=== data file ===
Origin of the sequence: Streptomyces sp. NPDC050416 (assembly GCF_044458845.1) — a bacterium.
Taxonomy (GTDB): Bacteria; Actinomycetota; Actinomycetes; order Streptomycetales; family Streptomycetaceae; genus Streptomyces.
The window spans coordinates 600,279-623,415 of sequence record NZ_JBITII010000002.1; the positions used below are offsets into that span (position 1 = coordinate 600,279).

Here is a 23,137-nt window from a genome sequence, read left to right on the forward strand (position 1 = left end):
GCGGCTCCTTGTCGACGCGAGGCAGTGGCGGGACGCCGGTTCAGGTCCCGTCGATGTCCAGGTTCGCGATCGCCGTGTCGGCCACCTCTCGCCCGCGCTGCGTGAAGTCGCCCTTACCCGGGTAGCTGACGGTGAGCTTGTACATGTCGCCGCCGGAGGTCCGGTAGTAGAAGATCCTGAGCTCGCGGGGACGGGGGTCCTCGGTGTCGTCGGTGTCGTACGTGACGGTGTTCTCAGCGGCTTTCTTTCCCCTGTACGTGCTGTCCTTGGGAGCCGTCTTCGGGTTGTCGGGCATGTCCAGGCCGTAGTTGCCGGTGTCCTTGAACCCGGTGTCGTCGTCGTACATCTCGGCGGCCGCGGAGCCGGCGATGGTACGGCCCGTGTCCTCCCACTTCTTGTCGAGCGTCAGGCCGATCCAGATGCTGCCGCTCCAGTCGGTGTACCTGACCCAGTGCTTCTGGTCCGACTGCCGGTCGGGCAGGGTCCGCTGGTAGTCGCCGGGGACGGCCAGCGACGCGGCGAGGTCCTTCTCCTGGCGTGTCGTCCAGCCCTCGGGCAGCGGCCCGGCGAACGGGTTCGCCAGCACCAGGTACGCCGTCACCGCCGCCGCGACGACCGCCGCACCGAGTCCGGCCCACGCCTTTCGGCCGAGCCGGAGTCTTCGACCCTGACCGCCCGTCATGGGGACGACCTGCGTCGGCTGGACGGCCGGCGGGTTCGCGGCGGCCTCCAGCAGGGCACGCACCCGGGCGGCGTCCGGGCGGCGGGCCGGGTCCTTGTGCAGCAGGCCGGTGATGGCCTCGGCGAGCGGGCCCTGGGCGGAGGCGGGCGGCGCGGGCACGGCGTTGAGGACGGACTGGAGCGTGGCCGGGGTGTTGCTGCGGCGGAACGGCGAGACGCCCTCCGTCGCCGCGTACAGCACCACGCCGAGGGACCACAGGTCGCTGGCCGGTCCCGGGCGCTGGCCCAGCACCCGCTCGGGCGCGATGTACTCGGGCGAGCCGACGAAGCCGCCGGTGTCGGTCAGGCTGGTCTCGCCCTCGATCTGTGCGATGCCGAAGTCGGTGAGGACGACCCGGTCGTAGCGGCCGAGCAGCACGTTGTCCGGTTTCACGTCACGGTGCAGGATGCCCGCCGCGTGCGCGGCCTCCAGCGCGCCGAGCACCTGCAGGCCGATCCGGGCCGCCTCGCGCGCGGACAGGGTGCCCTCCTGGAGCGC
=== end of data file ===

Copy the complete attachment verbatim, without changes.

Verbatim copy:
Origin of the sequence: Streptomyces sp. NPDC050416 (assembly GCF_044458845.1) — a bacterium.
Taxonomy (GTDB): Bacteria; Actinomycetota; Actinomycetes; order Streptomycetales; family Streptomycetaceae; genus Streptomyces.
The window spans coordinates 600,279-623,415 of sequence record NZ_JBITII010000002.1; the positions used below are offsets into that span (position 1 = coordinate 600,279).

Here is a 23,137-nt window from a genome sequence, read left to right on the forward strand (position 1 = left end):
GCGGCTCCTTGTCGACGCGAGGCAGTGGCGGGACGCCGGTTCAGGTCCCGTCGATGTCCAGGTTCGCGATCGCCGTGTCGGCCACCTCTCGCCCGCGCTGCGTGAAGTCGCCCTTACCCGGGTAGCTGACGGTGAGCTTGTACATGTCGCCGCCGGAGGTCCGGTAGTAGAAGATCCTGAGCTCGCGGGGACGGGGGTCCTCGGTGTCGTCGGTGTCGTACGTGACGGTGTTCTCAGCGGCTTTCTTTCCCCTGTACGTGCTGTCCTTGGGAGCCGTCTTCGGGTTGTCGGGCATGTCCAGGCCGTAGTTGCCGGTGTCCTTGAACCCGGTGTCGTCGTCGTACATCTCGGCGGCCGCGGAGCCGGCGATGGTACGGCCCGTGTCCTCCCACTTCTTGTCGAGCGTCAGGCCGATCCAGATGCTGCCGCTCCAGTCGGTGTACCTGACCCAGTGCTTCTGGTCCGACTGCCGGTCGGGCAGGGTCCGCTGGTAGTCGCCGGGGACGGCCAGCGACGCGGCGAGGTCCTTCTCCTGGCGTGTCGTCCAGCCCTCGGGCAGCGGCCCGGCGAACGGGTTCGCCAGCACCAGGTACGCCGTCACCGCCGCCGCGACGACCGCCGCACCGAGTCCGGCCCACGCCTTTCGGCCGAGCCGGAGTCTTCGACCCTGACCGCCCGTCATGGGGACGACCTGCGTCGGCTGGACGGCCGGCGGGTTCGCGGCGGCCTCCAGCAGGGCACGCACCCGGGCGGCGTCCGGGCGGCGGGCCGGGTCCTTGTGCAGCAGGCCGGTGATGGCCTCGGCGAGCGGGCCCTGGGCGGAGGCGGGCGGCGCGGGCACGGCGTTGAGGACGGACTGGAGCGTGGCCGGGGTGTTGCTGCGGCGGAACGGCGAGACGCCCTCCGTCGCCGCGTACAGCACCACGCCGAGGGACCACAGGTCGCTGGCCGGTCCCGGGCGCTGGCCCAGCACCCGCTCGGGCGCGATGTACTCGGGCGAGCCGACGAAGCCGCCGGTGTCGGTCAGGCTGGTCTCGCCCTCGATCTGTGCGATGCCGAAGTCGGTGAGGACGACCCGGTCGTAGCGGCCGAGCAGCACGTTGTCCGGTTTCACGTCACGGTGCAGGATGCCCGCCGCGTGCGCGGCCTCCAGCGCGCCGAGCACCTGCAGGCCGATCCGGGCCGCCTCGCGCGCGGACAGGGTGCCCTCCTGGAGCGC